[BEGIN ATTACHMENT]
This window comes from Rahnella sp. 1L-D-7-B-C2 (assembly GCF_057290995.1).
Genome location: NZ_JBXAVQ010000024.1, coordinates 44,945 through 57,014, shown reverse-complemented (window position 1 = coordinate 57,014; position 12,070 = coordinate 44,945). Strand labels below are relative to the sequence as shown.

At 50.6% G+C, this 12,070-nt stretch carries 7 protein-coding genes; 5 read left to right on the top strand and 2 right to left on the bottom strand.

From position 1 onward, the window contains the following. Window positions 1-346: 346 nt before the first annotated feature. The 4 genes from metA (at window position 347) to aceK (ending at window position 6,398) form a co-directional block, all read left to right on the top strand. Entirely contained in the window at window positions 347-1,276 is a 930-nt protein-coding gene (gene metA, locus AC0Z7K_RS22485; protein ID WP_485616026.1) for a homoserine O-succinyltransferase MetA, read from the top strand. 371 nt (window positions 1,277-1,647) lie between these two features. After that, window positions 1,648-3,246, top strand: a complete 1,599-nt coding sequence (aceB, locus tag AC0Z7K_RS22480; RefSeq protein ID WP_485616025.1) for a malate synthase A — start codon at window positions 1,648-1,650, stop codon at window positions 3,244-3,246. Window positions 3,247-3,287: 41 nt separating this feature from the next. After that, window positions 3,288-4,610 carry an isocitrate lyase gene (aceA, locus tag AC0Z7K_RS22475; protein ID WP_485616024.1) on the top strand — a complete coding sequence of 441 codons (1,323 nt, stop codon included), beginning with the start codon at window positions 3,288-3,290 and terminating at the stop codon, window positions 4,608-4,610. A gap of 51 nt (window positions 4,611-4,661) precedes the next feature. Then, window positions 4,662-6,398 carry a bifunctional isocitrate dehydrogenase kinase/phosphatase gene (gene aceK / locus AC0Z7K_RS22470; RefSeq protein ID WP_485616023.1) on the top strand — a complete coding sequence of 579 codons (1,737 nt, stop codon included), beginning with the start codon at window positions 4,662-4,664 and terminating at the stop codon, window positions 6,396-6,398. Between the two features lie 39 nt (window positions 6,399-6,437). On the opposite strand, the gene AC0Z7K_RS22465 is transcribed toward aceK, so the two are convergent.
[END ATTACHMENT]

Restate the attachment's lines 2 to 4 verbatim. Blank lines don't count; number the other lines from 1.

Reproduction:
Genome location: NZ_JBXAVQ010000024.1, coordinates 44,945 through 57,014, shown reverse-complemented (window position 1 = coordinate 57,014; position 12,070 = coordinate 44,945). Strand labels below are relative to the sequence as shown.

At 50.6% G+C, this 12,070-nt stretch carries 7 protein-coding genes; 5 read left to right on the top strand and 2 right to left on the bottom strand.

From position 1 onward, the window contains the following. Window positions 1-346: 346 nt before the first annotated feature. The 4 genes from metA (at window position 347) to aceK (ending at window position 6,398) form a co-directional block, all read left to right on the top strand. Entirely contained in the window at window positions 347-1,276 is a 930-nt protein-coding gene (gene metA, locus AC0Z7K_RS22485; protein ID WP_485616026.1) for a homoserine O-succinyltransferase MetA, read from the top strand. 371 nt (window positions 1,277-1,647) lie between these two features. After that, window positions 1,648-3,246, top strand: a complete 1,599-nt coding sequence (aceB, locus tag AC0Z7K_RS22480; RefSeq protein ID WP_485616025.1) for a malate synthase A — start codon at window positions 1,648-1,650, stop codon at window positions 3,244-3,246. Window positions 3,247-3,287: 41 nt separating this feature from the next. After that, window positions 3,288-4,610 carry an isocitrate lyase gene (aceA, locus tag AC0Z7K_RS22475; protein ID WP_485616024.1) on the top strand — a complete coding sequence of 441 codons (1,323 nt, stop codon included), beginning with the start codon at window positions 3,288-3,290 and terminating at the stop codon, window positions 4,608-4,610. A gap of 51 nt (window positions 4,611-4,661) precedes the next feature. Then, window positions 4,662-6,398 carry a bifunctional isocitrate dehydrogenase kinase/phosphatase gene (gene aceK / locus AC0Z7K_RS22470; RefSeq protein ID WP_485616023.1) on the top strand — a complete coding sequence of 579 codons (1,737 nt, stop codon included), beginning with the start codon at window positions 4,662-4,664 and terminating at the stop codon, window positions 6,396-6,398. Between the two features lie 39 nt (window positions 6,399-6,437). On the opposite strand, the gene AC0Z7K_RS22465 is transcribed toward aceK, so the two are convergent.